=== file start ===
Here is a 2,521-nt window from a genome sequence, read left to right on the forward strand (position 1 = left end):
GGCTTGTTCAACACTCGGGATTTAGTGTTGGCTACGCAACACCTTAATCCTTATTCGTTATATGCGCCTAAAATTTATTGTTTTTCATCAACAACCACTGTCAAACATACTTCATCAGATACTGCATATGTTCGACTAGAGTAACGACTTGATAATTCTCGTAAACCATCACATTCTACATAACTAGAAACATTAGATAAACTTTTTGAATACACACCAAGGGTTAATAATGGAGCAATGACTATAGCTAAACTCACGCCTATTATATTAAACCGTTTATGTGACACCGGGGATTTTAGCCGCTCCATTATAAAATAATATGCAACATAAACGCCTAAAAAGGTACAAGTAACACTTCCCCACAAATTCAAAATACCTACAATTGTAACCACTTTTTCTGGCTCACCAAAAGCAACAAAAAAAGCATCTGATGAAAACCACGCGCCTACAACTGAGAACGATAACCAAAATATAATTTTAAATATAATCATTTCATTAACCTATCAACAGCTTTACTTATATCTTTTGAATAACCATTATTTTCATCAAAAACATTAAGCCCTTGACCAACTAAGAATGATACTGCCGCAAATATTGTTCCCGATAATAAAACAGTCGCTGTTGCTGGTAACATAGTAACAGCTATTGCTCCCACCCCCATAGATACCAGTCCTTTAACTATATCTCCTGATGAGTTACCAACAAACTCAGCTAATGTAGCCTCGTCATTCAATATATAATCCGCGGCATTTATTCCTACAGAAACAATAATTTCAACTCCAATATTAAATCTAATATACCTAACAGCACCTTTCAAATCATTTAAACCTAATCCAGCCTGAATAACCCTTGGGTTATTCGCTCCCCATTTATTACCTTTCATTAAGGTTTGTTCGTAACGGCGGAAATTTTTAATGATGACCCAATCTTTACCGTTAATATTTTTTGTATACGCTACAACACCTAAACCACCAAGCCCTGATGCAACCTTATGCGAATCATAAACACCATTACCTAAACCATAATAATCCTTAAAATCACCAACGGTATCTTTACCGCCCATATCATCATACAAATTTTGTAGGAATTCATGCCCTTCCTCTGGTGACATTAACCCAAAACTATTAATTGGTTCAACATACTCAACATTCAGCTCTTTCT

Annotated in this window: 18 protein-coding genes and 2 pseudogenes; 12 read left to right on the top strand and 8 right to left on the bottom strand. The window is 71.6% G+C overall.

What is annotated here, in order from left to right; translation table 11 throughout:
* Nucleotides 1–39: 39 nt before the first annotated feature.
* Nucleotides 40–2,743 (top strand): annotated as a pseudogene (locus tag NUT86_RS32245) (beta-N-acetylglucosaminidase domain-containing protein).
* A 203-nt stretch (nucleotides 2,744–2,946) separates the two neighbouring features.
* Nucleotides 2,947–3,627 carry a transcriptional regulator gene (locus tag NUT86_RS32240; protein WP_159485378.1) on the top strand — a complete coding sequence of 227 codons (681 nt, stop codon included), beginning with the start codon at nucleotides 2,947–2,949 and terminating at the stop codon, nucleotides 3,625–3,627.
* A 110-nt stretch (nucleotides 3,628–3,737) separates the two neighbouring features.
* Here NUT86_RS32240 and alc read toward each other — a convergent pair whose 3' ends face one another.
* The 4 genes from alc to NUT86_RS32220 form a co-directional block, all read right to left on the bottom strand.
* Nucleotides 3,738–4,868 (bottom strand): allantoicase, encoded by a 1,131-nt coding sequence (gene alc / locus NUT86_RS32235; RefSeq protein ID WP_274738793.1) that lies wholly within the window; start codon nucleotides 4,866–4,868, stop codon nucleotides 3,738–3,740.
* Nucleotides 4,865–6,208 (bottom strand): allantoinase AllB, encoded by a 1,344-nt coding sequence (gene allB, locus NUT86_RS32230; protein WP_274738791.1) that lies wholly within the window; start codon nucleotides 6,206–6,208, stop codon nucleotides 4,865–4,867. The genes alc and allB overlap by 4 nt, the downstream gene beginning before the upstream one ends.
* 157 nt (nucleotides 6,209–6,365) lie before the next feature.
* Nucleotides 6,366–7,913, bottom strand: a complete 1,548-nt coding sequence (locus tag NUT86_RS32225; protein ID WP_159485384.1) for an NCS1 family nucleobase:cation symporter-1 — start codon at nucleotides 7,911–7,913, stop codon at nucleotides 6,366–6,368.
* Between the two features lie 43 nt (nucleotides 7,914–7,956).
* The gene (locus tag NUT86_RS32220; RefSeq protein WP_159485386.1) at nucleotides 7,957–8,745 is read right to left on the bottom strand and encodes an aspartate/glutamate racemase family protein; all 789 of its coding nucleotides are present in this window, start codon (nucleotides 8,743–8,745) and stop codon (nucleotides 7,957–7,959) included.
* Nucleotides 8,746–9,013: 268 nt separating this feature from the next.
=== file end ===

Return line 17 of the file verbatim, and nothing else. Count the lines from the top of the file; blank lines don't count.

* The gene (locus tag NUT86_RS32220; RefSeq protein WP_159485386.1) at nucleotides 7,957–8,745 is read right to left on the bottom strand and encodes an aspartate/glutamate racemase family protein; all 789 of its coding nucleotides are present in this window, start codon (nucleotides 8,743–8,745) and stop codon (nucleotides 7,957–7,959) included.